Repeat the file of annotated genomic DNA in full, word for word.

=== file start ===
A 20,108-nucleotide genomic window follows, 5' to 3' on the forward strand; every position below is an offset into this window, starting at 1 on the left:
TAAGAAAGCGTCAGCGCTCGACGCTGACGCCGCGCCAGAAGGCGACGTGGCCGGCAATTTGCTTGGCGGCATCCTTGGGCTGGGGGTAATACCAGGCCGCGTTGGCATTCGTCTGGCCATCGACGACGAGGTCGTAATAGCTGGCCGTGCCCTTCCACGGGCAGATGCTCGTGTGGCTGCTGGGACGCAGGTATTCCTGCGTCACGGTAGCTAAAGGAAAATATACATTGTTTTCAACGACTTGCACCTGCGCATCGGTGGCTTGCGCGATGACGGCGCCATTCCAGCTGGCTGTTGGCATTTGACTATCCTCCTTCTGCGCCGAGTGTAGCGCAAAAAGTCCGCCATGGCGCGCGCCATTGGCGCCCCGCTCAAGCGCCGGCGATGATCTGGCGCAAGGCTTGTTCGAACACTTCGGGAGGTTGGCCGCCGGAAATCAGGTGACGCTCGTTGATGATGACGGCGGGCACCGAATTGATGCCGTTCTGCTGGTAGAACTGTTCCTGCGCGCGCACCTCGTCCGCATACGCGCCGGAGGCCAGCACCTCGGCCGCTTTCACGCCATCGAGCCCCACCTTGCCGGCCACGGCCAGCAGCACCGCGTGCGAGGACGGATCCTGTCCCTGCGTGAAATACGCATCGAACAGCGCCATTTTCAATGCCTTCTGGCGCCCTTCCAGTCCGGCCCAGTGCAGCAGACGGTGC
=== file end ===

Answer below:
A 20,108-nucleotide genomic window follows, 5' to 3' on the forward strand; every position below is an offset into this window, starting at 1 on the left:
TAAGAAAGCGTCAGCGCTCGACGCTGACGCCGCGCCAGAAGGCGACGTGGCCGGCAATTTGCTTGGCGGCATCCTTGGGCTGGGGGTAATACCAGGCCGCGTTGGCATTCGTCTGGCCATCGACGACGAGGTCGTAATAGCTGGCCGTGCCCTTCCACGGGCAGATGCTCGTGTGGCTGCTGGGACGCAGGTATTCCTGCGTCACGGTAGCTAAAGGAAAATATACATTGTTTTCAACGACTTGCACCTGCGCATCGGTGGCTTGCGCGATGACGGCGCCATTCCAGCTGGCTGTTGGCATTTGACTATCCTCCTTCTGCGCCGAGTGTAGCGCAAAAAGTCCGCCATGGCGCGCGCCATTGGCGCCCCGCTCAAGCGCCGGCGATGATCTGGCGCAAGGCTTGTTCGAACACTTCGGGAGGTTGGCCGCCGGAAATCAGGTGACGCTCGTTGATGATGACGGCGGGCACCGAATTGATGCCGTTCTGCTGGTAGAACTGTTCCTGCGCGCGCACCTCGTCCGCATACGCGCCGGAGGCCAGCACCTCGGCCGCTTTCACGCCATCGAGCCCCACCTTGCCGGCCACGGCCAGCAGCACCGCGTGCGAGGACGGATCCTGTCCCTGCGTGAAATACGCATCGAACAGCGCCATTTTCAATGCCTTCTGGCGCCCTTCCAGTCCGGCCCAGTGCAGCAGACGGTGC